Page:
Dr. Mark R. McLellan, dean and director of the Florida Agriculture Experiment Station, offered a plea for increased funding for land grant universities. With increased demands on state budgets and a decline in revenue, the current economic situation is forcing legislators to reduce support for institutions established by the Morrill Acts of 1862 and 1890.
The original concept involved ceding federally owned land to states to develop or sell to raise funds and endow land-grant colleges and universities. Their specific function would be to impart knowledge of scientific agriculture and engineering to the young citizens of the states.
The program was strengthened by the Hatch Act of 1887, which provided funds to establish experiment stations to develop and disseminate technology and improve agricultural production.
The third leg of the initiative was the Smith-Lever Act of 1914, which funded cooperative extension to actualize research and training offered by the experiment stations and land-grant institutions.
McLellan emphasized the role of land-grant colleges and universities in education. He cites the top 10 public universities enrolling more than 350,000 undergraduates. He emphasizes the value of research conducted by these institutions and the ability to spread knowledge and concepts to “the nation’s farmers, the food industry, the restaurant industry, educators and those who can put good use to the know-how”.
His thesis is that investment in land-grant institutions provides benefits, which justify state and federal financial backing. He maintains that constraining programs and paring funding will have a negative impact on the wellbeing of our nation.
The introductory paragraph to this commentary laid emphasis on the development of the system in the second half of the 19th century. However, this arises the question: Has the land-grant system kept pace with the needs of society and the position of America in a world economy?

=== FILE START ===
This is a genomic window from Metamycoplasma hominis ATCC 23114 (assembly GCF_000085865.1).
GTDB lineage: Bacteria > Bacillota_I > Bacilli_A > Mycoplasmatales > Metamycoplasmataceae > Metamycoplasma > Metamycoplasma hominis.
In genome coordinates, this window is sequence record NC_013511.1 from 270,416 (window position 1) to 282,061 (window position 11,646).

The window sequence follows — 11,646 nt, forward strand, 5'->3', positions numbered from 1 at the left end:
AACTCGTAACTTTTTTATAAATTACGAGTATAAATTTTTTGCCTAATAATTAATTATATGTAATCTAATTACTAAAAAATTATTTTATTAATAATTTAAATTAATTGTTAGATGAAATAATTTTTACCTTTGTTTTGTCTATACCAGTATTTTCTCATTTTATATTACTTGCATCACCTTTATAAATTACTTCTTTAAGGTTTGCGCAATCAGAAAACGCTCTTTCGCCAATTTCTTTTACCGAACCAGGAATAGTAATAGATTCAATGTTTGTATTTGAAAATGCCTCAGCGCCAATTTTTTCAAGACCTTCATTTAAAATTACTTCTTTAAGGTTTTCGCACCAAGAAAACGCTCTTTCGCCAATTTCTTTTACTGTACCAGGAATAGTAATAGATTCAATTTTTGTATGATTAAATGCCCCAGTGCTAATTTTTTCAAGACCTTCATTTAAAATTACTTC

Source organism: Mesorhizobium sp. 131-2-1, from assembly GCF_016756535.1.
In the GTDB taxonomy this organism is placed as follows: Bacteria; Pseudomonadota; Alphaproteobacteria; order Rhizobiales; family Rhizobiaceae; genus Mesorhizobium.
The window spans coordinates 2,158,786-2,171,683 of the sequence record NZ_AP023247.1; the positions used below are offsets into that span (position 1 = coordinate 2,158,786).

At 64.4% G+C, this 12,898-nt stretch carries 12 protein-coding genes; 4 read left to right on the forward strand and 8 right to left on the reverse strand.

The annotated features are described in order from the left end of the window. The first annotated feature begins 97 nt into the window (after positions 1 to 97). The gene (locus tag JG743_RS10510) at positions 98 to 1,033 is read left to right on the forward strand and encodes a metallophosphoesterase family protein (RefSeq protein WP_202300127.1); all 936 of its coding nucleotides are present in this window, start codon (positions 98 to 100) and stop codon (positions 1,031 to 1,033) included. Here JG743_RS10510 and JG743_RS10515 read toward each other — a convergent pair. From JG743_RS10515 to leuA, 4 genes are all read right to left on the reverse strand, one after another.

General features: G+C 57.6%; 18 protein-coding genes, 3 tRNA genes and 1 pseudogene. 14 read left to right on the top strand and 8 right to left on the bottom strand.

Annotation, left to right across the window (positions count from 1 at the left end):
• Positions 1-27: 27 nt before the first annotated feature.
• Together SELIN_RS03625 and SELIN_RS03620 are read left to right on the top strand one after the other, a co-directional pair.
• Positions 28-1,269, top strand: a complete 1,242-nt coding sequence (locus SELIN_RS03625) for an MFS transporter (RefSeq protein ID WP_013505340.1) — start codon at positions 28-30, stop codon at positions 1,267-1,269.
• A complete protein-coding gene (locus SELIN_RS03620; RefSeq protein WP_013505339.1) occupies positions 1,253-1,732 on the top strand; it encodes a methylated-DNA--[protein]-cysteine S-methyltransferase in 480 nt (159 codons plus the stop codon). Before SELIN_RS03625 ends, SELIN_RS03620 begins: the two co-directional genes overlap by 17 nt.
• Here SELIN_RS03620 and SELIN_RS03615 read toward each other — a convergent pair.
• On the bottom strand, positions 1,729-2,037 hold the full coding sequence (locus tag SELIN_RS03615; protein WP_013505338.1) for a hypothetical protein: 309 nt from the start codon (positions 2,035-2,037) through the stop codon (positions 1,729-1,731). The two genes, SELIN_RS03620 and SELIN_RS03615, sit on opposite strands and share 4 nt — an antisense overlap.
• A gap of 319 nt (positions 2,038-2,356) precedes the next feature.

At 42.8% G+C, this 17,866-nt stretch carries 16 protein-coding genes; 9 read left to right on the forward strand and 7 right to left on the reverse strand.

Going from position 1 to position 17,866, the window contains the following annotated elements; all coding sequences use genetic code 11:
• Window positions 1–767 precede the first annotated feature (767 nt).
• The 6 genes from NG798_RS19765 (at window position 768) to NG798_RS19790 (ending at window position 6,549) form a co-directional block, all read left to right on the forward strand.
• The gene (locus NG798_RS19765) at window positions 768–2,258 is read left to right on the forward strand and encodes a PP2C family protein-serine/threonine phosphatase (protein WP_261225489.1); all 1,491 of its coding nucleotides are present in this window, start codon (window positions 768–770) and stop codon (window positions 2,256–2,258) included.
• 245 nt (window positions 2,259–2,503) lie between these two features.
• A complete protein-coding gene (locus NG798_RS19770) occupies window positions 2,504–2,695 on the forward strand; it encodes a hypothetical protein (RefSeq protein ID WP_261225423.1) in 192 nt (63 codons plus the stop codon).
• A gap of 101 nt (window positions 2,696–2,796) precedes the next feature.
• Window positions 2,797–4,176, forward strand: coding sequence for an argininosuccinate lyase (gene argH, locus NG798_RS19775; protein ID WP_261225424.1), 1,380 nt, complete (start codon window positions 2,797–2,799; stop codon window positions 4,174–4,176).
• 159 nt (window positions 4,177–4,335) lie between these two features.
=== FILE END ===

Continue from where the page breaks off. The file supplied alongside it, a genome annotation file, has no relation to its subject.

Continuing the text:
There is doubt as to the validity of research or even the justification for many experiment stations which appear to function in isolation. Committed to obscure crops and pursuing programs of doubtful relevance these sacred cows can neither be milked nor slaughtered.
The land-grant system imposes a high level of administrative duplication as any faculty member can attest. Land-grant institutions certainly can produce a good crop of chancellors, directors, deans, “deanlings” and “deanlets” all requiring support in the form of “overhead”.
The prevailing impression among working faculty is that “those that can’t, teach and those that can’t teach, administer”. Extension services vary widely in their effectiveness. Most large agribusiness concerns have developed their own R&D and technical services. This is based on the need for efficiency in addition to confidentiality.
Other hardships at land-grant institutions
Disparity in salaries and resources between extension personnel and in-company and industry association advisors reflects adversely on the perceived contribution of extension personnel many of whom, although dedicated, are poorly trained, inadequately remunerated and generally unproductive in the context of total agricultural output.
Research is constrained by the availability of funding. In many cases, land-grant institutions are able to erect buildings but have inadequate funding for equipment, ongoing operation and staffing especially at the technical and support levels. Instructional activities, which were once critical to the needs of a post-bellum nation, are now subordinated to the imperative of raising extramural funding. An unacceptably high proportion of grant money is diverted to overhead, a euphemism to support administrators and the infrastructure they have created.
In discussion with scientists affiliated to multinational plant and livestock breeding companies, they reveal the problems associated with funding and conducting projects. The unrealistic expectations of land-grant institutions with respect to intellectual property and royalties have created rifts between academia and industry.
U.S. land-grant institutions are no longer the dominant force in agricultural development as competing nations have developed their own systems. Funding mechanisms are less cumbersome and freedom to pursue research, especially in areas of biotechnology that have leveled the world playing field in research instruction and adoption of agricultural and engineering technology.
Perhaps it would be more appropriate for McLellan from his lofty and extremely secure perch to re-evaluate the potential contribution of our land-grant institutions with particular concern for relevance and contribution. Perhaps concepts and solutions to problems existing 150 years ago are no longer relevant. Could it be that the entire land grant system requires evaluation, modification and restructuring? Could the bountiful resources that exist in endowments be used more productively?
To continually rely on USDA and state funding to support the behemoth represented by the land-grant system is untenable. Perpetuating an archaic system is contrary to the vision of the legislators who had the foresight to develop the funding mechanism. They would have wished for changes to ensure the technological advancement of agriculture to the benefit of all stakeholders, both domestic and international.